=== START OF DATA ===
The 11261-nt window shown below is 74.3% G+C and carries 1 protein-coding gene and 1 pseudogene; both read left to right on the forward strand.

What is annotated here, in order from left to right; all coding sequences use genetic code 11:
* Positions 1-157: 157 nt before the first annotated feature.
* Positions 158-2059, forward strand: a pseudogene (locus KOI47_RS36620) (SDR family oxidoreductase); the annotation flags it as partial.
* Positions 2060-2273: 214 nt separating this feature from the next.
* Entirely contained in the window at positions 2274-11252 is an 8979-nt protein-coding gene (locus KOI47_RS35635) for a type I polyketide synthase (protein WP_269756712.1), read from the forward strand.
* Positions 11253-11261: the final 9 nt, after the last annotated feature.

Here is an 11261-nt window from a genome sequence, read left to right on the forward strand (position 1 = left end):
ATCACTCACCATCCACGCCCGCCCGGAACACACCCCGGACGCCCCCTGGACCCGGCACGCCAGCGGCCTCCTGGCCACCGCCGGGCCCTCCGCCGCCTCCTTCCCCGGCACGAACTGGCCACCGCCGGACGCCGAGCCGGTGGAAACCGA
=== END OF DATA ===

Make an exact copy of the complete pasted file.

The 11261-nt window shown below is 74.3% G+C and carries 1 protein-coding gene and 1 pseudogene; both read left to right on the forward strand.

What is annotated here, in order from left to right; all coding sequences use genetic code 11:
* Positions 1-157: 157 nt before the first annotated feature.
* Positions 158-2059, forward strand: a pseudogene (locus KOI47_RS36620) (SDR family oxidoreductase); the annotation flags it as partial.
* Positions 2060-2273: 214 nt separating this feature from the next.
* Entirely contained in the window at positions 2274-11252 is an 8979-nt protein-coding gene (locus KOI47_RS35635) for a type I polyketide synthase (protein WP_269756712.1), read from the forward strand.
* Positions 11253-11261: the final 9 nt, after the last annotated feature.

Here is an 11261-nt window from a genome sequence, read left to right on the forward strand (position 1 = left end):
ATCACTCACCATCCACGCCCGCCCGGAACACACCCCGGACGCCCCCTGGACCCGGCACGCCAGCGGCCTCCTGGCCACCGCCGGGCCCTCCGCCGCCTCCTTCCCCGGCACGAACTGGCCACCGCCGGACGCCGAGCCGGTGGAAACCGA